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The court followed Connick 's directive to ascertain whether the speech addressed a matter of public concern by " 'the content, form, and context of a given statement, as revealed by the whole record.' " Id. at 589 (quoting Connick, 461 U.S. at 147-48, 103 S.Ct. at 1690). Ms. Griffin's grievance did not satisfy this test, the court concluded, because "[c]learly Griffin's primary objective in filing that grievance was to resolve a personal dispute between herself and her superior," a matter of private and not public concern under Gray v. Lacke, 885 F.2d 399, 412 (7th Cir.1989), cert. denied, --- U.S. ----, 110 S.Ct. 1476, 108 L.Ed.2d 613 (1990). See 724 F.Supp. at 589. Moreover, the court rejected Ms. Griffin's argument that, because Thomas' actions affected the functioning of the school, she had advanced a matter of public concern. The court reasoned that, in order to ascertain whether a public concern is raised, Connick instructs a court to look to the allegedly protected speech or action, not to the character of the response induced by the speech or act. Finally, the court declined to accept Ms. Griffin's argument that she voiced an issue of public concern when she filed a grievance with the Union. The court commented that acceptance of such a view would circumvent Connick 's substantive requirements and ignore Seventh Circuit precedent. See id.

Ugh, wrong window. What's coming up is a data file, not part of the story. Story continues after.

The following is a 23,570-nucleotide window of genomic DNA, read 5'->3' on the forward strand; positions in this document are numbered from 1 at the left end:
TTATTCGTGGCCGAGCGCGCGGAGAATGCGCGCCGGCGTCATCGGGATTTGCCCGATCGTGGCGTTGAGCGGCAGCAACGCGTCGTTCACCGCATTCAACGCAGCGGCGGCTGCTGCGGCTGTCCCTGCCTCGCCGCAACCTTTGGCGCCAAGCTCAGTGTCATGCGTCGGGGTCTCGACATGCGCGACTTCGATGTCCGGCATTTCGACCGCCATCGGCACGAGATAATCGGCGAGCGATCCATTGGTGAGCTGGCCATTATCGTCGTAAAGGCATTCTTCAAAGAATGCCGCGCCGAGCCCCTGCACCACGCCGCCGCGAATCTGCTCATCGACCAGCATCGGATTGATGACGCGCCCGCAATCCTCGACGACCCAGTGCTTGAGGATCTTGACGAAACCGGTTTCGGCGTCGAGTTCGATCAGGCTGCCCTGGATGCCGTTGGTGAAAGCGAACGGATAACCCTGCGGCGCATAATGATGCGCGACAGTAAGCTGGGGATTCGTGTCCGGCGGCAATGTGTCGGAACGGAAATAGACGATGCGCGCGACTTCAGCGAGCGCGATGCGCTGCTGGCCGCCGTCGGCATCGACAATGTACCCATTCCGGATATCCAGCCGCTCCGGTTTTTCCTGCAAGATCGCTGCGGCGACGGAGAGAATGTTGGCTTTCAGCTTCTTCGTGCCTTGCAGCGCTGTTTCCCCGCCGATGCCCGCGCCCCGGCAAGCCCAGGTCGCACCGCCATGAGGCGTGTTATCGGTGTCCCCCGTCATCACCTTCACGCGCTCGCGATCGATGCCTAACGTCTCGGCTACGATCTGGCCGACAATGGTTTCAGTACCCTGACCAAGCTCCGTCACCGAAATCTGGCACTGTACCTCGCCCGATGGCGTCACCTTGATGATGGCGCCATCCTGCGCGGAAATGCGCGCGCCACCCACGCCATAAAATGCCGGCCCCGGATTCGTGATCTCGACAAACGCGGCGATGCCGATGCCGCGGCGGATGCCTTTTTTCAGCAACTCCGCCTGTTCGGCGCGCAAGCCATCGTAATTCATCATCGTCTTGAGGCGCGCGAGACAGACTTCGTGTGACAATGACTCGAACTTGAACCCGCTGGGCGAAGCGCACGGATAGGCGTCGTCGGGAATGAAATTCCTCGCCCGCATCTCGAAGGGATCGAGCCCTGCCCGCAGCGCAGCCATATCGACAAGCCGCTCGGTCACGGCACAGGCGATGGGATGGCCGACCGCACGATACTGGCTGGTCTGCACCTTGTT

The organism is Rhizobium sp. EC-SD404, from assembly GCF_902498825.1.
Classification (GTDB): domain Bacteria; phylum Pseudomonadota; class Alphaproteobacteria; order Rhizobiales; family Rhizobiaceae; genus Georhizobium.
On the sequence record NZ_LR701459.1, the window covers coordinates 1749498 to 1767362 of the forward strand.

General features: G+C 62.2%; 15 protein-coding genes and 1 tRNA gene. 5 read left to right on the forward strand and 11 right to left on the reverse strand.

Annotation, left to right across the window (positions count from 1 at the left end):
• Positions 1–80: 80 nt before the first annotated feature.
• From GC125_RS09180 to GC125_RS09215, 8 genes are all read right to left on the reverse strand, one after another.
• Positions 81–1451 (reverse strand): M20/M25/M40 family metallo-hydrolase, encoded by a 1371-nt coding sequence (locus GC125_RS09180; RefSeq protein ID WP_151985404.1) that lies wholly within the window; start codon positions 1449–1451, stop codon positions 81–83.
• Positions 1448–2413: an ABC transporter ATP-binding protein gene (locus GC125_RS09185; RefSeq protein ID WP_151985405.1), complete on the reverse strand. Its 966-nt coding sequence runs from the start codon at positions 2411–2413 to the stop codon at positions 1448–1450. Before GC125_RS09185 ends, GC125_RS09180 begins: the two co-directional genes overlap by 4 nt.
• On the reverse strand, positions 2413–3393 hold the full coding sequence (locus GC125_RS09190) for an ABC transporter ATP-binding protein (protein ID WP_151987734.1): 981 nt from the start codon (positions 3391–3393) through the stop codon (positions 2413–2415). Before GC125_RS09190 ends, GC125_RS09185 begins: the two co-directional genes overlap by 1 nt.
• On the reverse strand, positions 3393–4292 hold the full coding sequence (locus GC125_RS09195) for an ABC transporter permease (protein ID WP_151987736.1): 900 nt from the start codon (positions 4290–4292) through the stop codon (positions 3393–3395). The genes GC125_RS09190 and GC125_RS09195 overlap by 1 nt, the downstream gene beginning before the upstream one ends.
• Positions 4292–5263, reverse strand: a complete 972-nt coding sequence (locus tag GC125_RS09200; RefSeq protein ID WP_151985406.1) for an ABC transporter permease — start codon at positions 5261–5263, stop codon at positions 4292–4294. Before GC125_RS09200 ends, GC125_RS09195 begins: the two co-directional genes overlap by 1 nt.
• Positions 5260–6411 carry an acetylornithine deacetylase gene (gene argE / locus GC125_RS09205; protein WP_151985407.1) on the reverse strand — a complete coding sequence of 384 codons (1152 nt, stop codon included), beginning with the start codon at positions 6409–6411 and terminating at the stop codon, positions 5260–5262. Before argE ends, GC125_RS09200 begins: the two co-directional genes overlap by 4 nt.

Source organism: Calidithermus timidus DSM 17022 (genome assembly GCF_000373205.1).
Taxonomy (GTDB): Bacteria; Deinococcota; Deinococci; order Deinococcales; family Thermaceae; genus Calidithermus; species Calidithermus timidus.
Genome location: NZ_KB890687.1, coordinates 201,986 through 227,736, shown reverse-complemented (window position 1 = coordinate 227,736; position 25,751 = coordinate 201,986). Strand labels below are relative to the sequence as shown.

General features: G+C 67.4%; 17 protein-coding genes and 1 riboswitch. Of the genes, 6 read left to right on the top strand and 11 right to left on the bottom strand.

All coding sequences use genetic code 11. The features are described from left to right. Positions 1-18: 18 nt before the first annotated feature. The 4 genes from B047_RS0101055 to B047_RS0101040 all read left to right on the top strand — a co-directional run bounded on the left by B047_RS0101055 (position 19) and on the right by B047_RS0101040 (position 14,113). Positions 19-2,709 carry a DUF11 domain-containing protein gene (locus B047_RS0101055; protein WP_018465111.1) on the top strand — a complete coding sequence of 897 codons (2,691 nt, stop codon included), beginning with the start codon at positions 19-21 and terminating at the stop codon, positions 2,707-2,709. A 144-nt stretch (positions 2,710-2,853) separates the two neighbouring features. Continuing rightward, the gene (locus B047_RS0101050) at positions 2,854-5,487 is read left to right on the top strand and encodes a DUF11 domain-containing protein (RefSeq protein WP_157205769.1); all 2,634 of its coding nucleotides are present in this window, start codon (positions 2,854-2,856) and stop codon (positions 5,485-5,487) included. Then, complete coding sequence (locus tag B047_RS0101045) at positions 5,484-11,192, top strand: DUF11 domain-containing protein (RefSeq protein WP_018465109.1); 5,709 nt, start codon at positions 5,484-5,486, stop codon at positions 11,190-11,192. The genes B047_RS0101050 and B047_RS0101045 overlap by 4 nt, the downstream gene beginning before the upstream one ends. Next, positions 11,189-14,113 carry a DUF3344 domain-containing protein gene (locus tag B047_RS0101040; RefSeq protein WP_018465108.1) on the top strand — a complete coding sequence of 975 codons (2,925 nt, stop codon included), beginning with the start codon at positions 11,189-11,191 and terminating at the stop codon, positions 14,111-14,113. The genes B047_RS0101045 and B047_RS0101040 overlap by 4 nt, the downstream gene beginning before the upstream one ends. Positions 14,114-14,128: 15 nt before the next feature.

A. Standard of Review


We review de novo a district court's grant of summary judgment. See Doe v. Allied-Signal Inc., 925 F.2d 1007, 1008 (7th Cir.1991). Our task is to determine whether the record reveals that there is no genuine issue as to any material fact and that the moving party is entitled to a judgment as a matter of law. Fed.R.Civ.P. 56(c); see Adickes v. S.H. Kress & Co., 398 U.S. 144, 159, 90 S.Ct. 1598, 1609, 26 L.Ed.2d 142 (1970). "A motion for summary judgment is not an appropriate occasion for weighing the evidence; rather, the inquiry is limited to determining if there is a genuine issue for trial." Lohorn v. Michal, 913 F.2d 327, 331 (7th Cir.1990); see Anderson v. Liberty Lobby, Inc., 477 U.S. 242, 249, 106 S.Ct. 2505, 2510, 91 L.Ed.2d 202 (1986). And, as we undertake our task, we " 'must view the record and all inferences drawn from it in the light most favorable to the party opposing the motion.' " Lohorn, 913 F.2d at 331 (quoting Holland v. Jefferson Nat'l Life Ins. Co., 883 F.2d 1307, 1312 (7th Cir.1989)).